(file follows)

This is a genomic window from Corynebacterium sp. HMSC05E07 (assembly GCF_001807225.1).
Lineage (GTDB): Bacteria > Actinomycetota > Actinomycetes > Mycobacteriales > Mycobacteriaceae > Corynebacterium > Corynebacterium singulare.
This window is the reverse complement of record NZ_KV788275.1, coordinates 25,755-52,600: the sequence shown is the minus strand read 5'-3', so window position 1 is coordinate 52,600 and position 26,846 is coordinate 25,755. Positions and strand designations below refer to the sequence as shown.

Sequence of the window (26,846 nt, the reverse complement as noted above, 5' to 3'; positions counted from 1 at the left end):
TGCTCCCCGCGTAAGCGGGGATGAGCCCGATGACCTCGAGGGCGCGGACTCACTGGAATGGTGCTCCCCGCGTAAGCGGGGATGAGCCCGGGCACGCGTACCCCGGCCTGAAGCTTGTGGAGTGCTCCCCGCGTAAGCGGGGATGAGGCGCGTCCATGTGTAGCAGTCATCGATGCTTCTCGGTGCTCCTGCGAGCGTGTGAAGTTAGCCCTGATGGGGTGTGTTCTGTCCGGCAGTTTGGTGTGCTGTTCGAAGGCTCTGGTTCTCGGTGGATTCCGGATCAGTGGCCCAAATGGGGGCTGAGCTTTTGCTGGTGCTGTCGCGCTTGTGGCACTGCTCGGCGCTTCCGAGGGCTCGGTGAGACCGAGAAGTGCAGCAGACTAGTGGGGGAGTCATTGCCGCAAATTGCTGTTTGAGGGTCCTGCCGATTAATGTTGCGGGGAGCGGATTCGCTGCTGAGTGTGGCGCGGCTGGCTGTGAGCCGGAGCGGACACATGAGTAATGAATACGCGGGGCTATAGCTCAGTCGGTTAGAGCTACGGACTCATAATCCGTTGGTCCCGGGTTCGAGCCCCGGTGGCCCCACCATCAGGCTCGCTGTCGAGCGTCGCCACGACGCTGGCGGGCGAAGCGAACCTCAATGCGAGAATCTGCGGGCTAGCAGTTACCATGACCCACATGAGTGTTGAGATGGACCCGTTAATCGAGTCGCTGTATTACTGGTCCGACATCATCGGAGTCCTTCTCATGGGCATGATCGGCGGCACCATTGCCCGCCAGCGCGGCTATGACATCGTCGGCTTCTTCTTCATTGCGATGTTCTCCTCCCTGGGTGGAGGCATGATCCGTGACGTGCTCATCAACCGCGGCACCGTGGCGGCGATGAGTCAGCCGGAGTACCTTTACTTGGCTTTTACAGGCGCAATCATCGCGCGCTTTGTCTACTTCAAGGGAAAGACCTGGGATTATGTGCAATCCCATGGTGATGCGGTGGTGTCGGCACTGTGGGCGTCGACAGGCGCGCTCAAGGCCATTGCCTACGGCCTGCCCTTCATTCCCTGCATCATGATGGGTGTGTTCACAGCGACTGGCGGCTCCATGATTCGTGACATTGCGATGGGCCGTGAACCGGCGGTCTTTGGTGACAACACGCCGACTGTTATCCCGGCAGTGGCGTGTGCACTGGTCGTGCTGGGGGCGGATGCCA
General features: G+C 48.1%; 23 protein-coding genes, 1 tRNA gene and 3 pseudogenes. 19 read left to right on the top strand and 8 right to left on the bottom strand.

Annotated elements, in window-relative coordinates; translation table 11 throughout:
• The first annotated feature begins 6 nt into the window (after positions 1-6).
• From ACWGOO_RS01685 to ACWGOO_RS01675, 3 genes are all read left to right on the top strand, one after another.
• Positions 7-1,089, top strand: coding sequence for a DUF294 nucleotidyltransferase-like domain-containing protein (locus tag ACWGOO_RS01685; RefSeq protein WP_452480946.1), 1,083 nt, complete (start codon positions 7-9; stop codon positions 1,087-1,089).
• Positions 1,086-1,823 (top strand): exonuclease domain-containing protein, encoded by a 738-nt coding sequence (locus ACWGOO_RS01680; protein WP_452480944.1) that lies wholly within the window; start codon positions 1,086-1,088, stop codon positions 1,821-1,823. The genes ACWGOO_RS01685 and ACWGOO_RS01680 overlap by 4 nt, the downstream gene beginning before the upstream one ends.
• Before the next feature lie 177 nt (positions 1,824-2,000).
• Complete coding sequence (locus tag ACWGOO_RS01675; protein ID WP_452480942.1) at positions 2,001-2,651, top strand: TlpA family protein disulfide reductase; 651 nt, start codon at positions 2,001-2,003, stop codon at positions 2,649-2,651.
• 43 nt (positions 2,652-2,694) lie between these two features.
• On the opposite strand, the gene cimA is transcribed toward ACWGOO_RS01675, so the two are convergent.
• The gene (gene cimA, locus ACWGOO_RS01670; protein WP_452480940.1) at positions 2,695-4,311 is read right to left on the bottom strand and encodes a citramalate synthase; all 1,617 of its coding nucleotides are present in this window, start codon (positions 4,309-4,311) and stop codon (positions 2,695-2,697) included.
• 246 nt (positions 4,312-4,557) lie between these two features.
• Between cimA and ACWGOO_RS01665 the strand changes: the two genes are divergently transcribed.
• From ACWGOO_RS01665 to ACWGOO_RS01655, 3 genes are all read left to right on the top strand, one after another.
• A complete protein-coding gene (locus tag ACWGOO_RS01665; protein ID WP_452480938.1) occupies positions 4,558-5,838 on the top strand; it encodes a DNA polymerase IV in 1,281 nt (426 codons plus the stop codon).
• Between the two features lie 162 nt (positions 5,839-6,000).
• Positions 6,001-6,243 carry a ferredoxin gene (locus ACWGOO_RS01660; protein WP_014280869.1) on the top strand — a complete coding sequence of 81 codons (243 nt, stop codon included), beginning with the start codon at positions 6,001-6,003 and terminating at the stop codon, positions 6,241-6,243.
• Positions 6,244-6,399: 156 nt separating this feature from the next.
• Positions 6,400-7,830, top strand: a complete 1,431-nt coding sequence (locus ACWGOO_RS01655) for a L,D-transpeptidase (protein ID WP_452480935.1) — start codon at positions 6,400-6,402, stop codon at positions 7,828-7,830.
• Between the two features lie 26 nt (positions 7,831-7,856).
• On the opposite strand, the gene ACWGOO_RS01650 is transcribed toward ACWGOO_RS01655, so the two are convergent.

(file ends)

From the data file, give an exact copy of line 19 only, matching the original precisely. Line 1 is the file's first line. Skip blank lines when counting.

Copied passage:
• From ACWGOO_RS01665 to ACWGOO_RS01655, 3 genes are all read left to right on the top strand, one after another.